Watching Robinson, even from afar, is a treat. There’s certainly something to be said for the league’s hulking, mammoth rim-rattlers, but Robinson’s craftiness and clever play can be just as enthralling. Utilizing pump-fakes, feints, floaters and his reckless abandon, Robinson frequently excelled at creating scoring chances out of very little. Any NBA franchise that gives Robinson an extended look this summer will find a hard-working, determined scorer — traits he credits to his uber-athletic family tree.
“My parents are pretty athletic,” Robinson said. “My mom played at Elon and went overseas and played in Germany. My dad was really athletic, he could do any type of dunk at like 5-foot-4. It’s in my genes as well, it’s also a competitive thing — I wanna be the best I can be. I wanna be just as good as these guys or be on that pedestal. For me to be able to come in here and play with them, it’s great for me.”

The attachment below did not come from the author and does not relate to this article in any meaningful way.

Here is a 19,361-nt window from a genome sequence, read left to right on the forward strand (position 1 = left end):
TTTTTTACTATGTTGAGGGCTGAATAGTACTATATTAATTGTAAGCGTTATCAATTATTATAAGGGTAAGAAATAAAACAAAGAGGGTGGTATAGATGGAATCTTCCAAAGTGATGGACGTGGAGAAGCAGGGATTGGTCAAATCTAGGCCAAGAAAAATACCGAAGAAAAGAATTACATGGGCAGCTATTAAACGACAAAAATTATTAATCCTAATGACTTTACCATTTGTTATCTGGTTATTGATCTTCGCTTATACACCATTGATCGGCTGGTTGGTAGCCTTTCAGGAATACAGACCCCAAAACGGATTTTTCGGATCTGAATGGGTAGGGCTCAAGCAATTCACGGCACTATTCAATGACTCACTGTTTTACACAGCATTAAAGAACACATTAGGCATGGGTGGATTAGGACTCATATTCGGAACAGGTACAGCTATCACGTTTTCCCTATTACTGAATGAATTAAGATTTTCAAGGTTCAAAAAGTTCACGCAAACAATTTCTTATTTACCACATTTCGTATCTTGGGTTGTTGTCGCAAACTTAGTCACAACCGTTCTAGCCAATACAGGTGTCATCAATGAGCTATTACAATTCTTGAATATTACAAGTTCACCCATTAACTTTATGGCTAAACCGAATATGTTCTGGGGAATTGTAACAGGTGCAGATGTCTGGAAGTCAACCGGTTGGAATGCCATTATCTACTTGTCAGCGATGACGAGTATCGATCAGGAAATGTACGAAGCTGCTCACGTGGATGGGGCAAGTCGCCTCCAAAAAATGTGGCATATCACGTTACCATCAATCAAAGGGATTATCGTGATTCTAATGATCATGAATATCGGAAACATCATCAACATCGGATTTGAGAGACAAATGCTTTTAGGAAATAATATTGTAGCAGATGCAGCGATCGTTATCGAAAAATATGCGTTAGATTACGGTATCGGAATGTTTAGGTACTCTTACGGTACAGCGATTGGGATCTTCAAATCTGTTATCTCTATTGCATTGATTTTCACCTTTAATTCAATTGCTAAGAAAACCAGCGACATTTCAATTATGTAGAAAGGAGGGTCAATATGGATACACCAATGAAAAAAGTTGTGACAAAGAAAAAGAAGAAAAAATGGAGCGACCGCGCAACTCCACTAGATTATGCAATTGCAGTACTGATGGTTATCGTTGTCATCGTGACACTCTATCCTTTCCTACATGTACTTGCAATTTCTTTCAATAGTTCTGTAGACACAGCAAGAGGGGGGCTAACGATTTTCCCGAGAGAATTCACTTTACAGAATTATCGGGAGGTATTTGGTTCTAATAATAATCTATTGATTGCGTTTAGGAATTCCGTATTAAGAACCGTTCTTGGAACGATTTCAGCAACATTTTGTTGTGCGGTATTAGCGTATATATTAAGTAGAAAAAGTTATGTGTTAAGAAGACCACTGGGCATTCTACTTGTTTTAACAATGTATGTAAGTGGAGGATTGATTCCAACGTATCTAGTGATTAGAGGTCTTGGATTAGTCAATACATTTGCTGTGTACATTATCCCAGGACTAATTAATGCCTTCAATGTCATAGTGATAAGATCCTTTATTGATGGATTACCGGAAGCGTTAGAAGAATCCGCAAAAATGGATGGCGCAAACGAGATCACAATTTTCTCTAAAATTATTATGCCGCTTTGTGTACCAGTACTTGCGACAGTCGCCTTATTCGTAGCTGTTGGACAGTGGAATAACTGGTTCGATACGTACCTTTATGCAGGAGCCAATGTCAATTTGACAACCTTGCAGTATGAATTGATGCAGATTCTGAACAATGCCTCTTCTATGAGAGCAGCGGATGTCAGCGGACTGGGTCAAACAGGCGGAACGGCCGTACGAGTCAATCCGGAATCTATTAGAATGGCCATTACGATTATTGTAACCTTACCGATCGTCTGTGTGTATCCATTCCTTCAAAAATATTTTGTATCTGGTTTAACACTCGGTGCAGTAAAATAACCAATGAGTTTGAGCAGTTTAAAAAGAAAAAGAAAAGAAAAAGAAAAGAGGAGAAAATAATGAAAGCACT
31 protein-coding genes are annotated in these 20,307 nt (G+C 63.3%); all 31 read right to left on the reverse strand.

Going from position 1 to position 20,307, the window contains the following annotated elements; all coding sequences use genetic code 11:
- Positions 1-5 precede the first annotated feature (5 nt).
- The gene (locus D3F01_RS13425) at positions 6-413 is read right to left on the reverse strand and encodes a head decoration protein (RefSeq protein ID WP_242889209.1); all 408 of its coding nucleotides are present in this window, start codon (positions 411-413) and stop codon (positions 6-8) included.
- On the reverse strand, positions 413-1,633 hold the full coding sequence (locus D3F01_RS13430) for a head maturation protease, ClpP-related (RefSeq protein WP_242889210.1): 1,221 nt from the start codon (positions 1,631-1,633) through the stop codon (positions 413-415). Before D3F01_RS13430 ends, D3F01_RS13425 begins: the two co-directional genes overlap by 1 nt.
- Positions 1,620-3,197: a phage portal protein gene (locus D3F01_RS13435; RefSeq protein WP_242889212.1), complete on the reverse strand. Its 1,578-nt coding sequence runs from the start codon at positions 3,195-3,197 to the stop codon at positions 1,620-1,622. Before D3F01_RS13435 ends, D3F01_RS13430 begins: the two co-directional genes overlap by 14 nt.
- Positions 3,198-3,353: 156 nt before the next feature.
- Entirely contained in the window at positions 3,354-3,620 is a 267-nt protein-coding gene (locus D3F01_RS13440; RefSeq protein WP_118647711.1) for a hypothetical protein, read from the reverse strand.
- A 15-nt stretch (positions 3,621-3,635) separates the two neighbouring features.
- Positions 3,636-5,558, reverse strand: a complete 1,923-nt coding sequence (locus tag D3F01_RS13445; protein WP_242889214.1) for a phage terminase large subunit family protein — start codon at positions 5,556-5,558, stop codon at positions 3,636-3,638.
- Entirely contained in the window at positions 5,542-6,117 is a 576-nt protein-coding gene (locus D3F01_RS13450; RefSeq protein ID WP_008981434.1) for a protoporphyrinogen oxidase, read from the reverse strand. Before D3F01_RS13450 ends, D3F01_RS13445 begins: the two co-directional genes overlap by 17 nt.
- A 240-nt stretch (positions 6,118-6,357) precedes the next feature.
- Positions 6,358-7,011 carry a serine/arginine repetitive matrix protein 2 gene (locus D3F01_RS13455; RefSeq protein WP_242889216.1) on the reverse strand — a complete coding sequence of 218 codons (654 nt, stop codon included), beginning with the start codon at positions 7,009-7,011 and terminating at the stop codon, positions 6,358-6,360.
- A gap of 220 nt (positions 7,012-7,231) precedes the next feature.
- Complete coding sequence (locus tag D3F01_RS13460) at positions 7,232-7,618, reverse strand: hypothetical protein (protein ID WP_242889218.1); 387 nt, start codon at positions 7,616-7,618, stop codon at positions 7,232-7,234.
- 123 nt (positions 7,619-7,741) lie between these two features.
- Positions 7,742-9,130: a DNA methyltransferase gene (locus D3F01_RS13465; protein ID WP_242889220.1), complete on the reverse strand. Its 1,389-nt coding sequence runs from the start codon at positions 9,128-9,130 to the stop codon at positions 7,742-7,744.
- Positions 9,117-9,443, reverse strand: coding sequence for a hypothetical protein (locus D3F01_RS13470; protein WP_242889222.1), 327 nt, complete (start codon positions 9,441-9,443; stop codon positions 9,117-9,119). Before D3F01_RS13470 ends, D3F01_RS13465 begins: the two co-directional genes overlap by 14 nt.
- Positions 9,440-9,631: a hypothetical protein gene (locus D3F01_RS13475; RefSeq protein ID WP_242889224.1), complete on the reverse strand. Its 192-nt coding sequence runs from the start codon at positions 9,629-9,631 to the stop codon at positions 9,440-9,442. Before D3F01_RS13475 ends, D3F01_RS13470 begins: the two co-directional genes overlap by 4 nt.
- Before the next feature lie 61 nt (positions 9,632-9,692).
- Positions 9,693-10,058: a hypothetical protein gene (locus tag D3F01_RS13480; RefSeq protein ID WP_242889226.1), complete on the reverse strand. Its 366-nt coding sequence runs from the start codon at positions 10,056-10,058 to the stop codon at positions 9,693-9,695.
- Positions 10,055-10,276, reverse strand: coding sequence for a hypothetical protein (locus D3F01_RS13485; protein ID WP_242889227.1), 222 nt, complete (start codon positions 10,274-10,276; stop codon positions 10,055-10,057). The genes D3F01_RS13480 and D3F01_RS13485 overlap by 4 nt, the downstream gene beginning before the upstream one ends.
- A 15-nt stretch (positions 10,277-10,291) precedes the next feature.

For now, nobody is quite sure what the future holds for Robinson, but he’ll likely get his shot to go headlong at looming seven-footers soon enough. His fearlessness has been a staple for Robinson since he arrived at Mount St. Mary’s in 2014 — get knocked down, get right back up. As he tells it now, Robinson knew he had to be unshakable to make the next level, slowly honing those killer instincts and shifty offensive moves. What we’re left with now, effectively, is a very talented 22-year-old scorer that spent last season as a legitimate Division-I force to be reckoned with.
But to him, Robinson’s unparalleled fearlessness is all just another day at the office.
“I think was I was nine, I went up and a kid knocked me over and I realized: It’s not going to kill me, so why not?”
And the rest is history.
NBA Daily: Egor Koulechov: Three Schools, Five Years, One NBA Dream
At the Pro Basketball Combine, Egor Koulechov talked about his overseas journey, his extensive collegiate history and what it was like leaving home to chase a dream.
“Do you want the beginning, or do you want the condensed version from when I got to the states?”